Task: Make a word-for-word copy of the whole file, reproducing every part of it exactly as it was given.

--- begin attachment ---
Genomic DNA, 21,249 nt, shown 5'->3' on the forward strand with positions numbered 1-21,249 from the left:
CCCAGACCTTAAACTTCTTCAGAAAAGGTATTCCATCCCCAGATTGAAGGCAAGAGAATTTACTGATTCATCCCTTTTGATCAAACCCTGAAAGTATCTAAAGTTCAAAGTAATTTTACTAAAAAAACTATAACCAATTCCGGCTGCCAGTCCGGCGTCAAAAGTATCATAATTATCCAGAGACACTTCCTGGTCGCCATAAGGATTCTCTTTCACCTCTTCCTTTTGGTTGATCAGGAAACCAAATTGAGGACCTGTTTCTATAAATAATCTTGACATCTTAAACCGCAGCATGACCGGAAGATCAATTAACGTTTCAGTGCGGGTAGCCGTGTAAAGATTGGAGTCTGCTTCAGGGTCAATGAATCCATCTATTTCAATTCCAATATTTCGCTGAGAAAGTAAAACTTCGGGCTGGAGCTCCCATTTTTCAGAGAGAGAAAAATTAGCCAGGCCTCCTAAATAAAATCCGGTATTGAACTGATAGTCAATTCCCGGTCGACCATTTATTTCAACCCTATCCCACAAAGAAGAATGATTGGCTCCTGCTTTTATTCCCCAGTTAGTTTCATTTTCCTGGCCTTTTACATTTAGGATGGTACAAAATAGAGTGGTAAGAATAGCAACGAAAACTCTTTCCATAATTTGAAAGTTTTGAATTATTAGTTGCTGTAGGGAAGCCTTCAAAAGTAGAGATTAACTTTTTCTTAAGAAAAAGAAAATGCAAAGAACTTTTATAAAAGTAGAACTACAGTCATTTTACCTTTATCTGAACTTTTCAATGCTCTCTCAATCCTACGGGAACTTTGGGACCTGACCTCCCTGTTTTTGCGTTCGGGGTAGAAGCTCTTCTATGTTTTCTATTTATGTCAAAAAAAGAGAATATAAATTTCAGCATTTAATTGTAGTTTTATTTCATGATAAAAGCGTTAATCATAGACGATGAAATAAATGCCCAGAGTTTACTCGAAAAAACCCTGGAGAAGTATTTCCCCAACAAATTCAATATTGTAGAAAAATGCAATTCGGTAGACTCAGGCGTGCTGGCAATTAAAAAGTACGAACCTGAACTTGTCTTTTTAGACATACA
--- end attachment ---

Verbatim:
Genomic DNA, 21,249 nt, shown 5'->3' on the forward strand with positions numbered 1-21,249 from the left:
CCCAGACCTTAAACTTCTTCAGAAAAGGTATTCCATCCCCAGATTGAAGGCAAGAGAATTTACTGATTCATCCCTTTTGATCAAACCCTGAAAGTATCTAAAGTTCAAAGTAATTTTACTAAAAAAACTATAACCAATTCCGGCTGCCAGTCCGGCGTCAAAAGTATCATAATTATCCAGAGACACTTCCTGGTCGCCATAAGGATTCTCTTTCACCTCTTCCTTTTGGTTGATCAGGAAACCAAATTGAGGACCTGTTTCTATAAATAATCTTGACATCTTAAACCGCAGCATGACCGGAAGATCAATTAACGTTTCAGTGCGGGTAGCCGTGTAAAGATTGGAGTCTGCTTCAGGGTCAATGAATCCATCTATTTCAATTCCAATATTTCGCTGAGAAAGTAAAACTTCGGGCTGGAGCTCCCATTTTTCAGAGAGAGAAAAATTAGCCAGGCCTCCTAAATAAAATCCGGTATTGAACTGATAGTCAATTCCCGGTCGACCATTTATTTCAACCCTATCCCACAAAGAAGAATGATTGGCTCCTGCTTTTATTCCCCAGTTAGTTTCATTTTCCTGGCCTTTTACATTTAGGATGGTACAAAATAGAGTGGTAAGAATAGCAACGAAAACTCTTTCCATAATTTGAAAGTTTTGAATTATTAGTTGCTGTAGGGAAGCCTTCAAAAGTAGAGATTAACTTTTTCTTAAGAAAAAGAAAATGCAAAGAACTTTTATAAAAGTAGAACTACAGTCATTTTACCTTTATCTGAACTTTTCAATGCTCTCTCAATCCTACGGGAACTTTGGGACCTGACCTCCCTGTTTTTGCGTTCGGGGTAGAAGCTCTTCTATGTTTTCTATTTATGTCAAAAAAAGAGAATATAAATTTCAGCATTTAATTGTAGTTTTATTTCATGATAAAAGCGTTAATCATAGACGATGAAATAAATGCCCAGAGTTTACTCGAAAAAACCCTGGAGAAGTATTTCCCCAACAAATTCAATATTGTAGAAAAATGCAATTCGGTAGACTCAGGCGTGCTGGCAATTAAAAAGTACGAACCTGAACTTGTCTTTTTAGACATACA